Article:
# Why does a diver pull his hand and legs close to his body when jumping from diving board in the swimming pool to get more somersaults?

A diver pulls his hands and legs close to his body when jumping from a diving board in the swimming pool to get more somersaults because it helps to increase his rotational speed. In order to understand why this happens, we need to consider the principle of conservation of angular momentum.

Angular momentum is a physical property that describes the tendency of a rotating object to continue rotating in the absence of an external torque. When a diver jumps off a diving board and somersaults, he is essentially rotating around a fixed point in space.

To increase his rotational speed, he needs to reduce his moment of inertia.

The moment of inertia is a measure of how difficult it is to rotate an object. It depends on the mass of the object and how that mass is distributed relative to the axis of rotation. The closer the mass is to the axis of rotation, the lower the moment of inertia.

When a diver pulls his hands and legs close to his body, he is reducing his moment of inertia. This is because the mass of his body is now concentrated closer to the axis of rotation (i.e., the midpoint of his body).

As a result, his rotational speed increases, allowing him to complete more somersaults before landing in the water.

In addition to reducing his moment of inertia, pulling his limbs closer to his body also helps the diver maintain control over his rotation. By keeping his limbs tucked in, he reduces the amount of air resistance acting on his body, making it easier to maintain a streamlined position and control his spin.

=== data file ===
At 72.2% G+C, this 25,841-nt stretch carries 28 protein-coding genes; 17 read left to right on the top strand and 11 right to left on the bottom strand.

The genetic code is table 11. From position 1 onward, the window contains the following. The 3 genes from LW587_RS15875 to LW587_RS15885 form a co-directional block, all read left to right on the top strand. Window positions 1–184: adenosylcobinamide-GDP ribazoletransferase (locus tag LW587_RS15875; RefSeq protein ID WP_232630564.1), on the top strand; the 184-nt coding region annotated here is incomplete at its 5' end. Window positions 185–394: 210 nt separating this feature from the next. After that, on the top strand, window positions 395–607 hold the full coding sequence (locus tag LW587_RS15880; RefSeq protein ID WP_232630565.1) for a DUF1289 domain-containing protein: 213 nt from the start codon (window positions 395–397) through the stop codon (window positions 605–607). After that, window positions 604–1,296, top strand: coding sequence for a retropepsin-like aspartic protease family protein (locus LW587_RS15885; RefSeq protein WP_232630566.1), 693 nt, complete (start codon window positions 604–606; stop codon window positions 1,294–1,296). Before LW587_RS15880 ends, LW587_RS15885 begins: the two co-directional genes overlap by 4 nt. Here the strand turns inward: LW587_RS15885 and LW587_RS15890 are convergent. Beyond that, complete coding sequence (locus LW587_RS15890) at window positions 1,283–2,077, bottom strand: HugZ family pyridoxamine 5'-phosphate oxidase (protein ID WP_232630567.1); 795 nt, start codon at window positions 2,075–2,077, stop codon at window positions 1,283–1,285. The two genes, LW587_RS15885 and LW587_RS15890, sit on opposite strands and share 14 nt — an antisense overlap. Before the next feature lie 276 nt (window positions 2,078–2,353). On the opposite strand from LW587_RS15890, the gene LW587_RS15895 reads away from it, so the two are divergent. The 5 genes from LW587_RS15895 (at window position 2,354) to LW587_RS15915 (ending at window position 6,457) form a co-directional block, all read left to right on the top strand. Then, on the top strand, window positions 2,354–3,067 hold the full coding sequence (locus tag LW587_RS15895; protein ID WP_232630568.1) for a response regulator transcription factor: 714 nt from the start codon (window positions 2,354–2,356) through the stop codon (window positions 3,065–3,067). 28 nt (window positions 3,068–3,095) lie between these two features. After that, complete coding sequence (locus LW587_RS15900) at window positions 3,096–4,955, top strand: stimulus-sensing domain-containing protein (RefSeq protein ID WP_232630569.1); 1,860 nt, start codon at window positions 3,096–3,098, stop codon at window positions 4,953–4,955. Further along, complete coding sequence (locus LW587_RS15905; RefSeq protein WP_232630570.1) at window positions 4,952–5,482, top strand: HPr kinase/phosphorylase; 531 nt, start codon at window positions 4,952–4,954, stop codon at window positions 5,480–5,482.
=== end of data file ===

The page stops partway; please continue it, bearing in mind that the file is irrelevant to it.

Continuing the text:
Pulling his hands and legs close to his body is a simple yet effective way for a diver to increase his rotational speed and complete more somersaults when jumping from a diving board in the swimming pool.

It is a technique that is used by divers at all levels of skill and experience, from beginners to Olympic athletes.

## Why a diver bends his body during jump and stretches when he is about to touch water?

As a language model AI, I do not have personal experiences as human. However, I can provide a scientific explanation for why a diver bends his body during a jump and stretches when he is about to touch the water.

The answer lies in the principles of physics and the biomechanics of the human body.

When a diver jumps off a diving board, platform, or a springboard, their body is influenced by the force of gravity, the speed of their fall, and the resistance of the air. In order to execute a successful dive, the diver must control their body position and movement in order to maximize their potential for a smooth entry into the water.

Bending the body during the jump helps the diver to control their shape and trajectory as they fall through the air. By tucking the knees and pulling the body into a tight ball, the diver reduces air resistance and increases their angular momentum.

This allows them to spin faster and more efficiently, which can improve the aesthetics and technical quality of the dive.

When the diver reaches the apex of their jump and begins to descend towards the water, they must transition their body from a tucked shape to a fully extended position. This is accomplished by using their muscles and joints to straighten their legs and arms, which increases their surface area and slows their fall.

At the moment of impact with the water, the diver’s body undergoes intense forces that require a different set of movements and muscle activation. By stretching their arms and legs as they enter the water, the diver can distribute the force of impact over a larger area of their body, reducing stress on any one joint or bone.

This can prevent injury and improve the diver’s overall performance.

The reasons why a diver bends his body during a jump and stretches when he is about to touch the water are related to the physics and biomechanics of diving. By controlling their body position and movement, divers can execute technically sound and aesthetically pleasing dives that satisfy the requirements of the sport.